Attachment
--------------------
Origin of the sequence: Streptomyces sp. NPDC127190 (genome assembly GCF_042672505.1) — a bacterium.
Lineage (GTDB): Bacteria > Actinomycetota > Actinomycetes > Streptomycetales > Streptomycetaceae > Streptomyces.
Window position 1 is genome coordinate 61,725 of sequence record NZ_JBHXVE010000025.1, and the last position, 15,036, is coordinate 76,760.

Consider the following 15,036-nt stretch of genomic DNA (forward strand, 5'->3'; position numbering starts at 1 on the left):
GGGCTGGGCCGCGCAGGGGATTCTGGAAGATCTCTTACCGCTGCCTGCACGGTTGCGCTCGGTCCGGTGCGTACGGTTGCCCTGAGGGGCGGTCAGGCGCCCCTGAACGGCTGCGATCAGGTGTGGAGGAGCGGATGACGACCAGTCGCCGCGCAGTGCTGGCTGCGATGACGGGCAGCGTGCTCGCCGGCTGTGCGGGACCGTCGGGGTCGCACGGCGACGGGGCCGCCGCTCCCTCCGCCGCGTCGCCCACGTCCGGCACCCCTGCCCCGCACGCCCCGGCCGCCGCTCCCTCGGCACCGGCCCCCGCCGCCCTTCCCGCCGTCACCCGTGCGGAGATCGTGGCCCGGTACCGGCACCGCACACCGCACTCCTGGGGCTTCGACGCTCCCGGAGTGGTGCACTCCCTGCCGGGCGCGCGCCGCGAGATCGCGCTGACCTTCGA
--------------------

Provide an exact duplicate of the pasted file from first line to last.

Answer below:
Origin of the sequence: Streptomyces sp. NPDC127190 (genome assembly GCF_042672505.1) — a bacterium.
Lineage (GTDB): Bacteria > Actinomycetota > Actinomycetes > Streptomycetales > Streptomycetaceae > Streptomyces.
Window position 1 is genome coordinate 61,725 of sequence record NZ_JBHXVE010000025.1, and the last position, 15,036, is coordinate 76,760.

Consider the following 15,036-nt stretch of genomic DNA (forward strand, 5'->3'; position numbering starts at 1 on the left):
GGGCTGGGCCGCGCAGGGGATTCTGGAAGATCTCTTACCGCTGCCTGCACGGTTGCGCTCGGTCCGGTGCGTACGGTTGCCCTGAGGGGCGGTCAGGCGCCCCTGAACGGCTGCGATCAGGTGTGGAGGAGCGGATGACGACCAGTCGCCGCGCAGTGCTGGCTGCGATGACGGGCAGCGTGCTCGCCGGCTGTGCGGGACCGTCGGGGTCGCACGGCGACGGGGCCGCCGCTCCCTCCGCCGCGTCGCCCACGTCCGGCACCCCTGCCCCGCACGCCCCGGCCGCCGCTCCCTCGGCACCGGCCCCCGCCGCCCTTCCCGCCGTCACCCGTGCGGAGATCGTGGCCCGGTACCGGCACCGCACACCGCACTCCTGGGGCTTCGACGCTCCCGGAGTGGTGCACTCCCTGCCGGGCGCGCGCCGCGAGATCGCGCTGACCTTCGA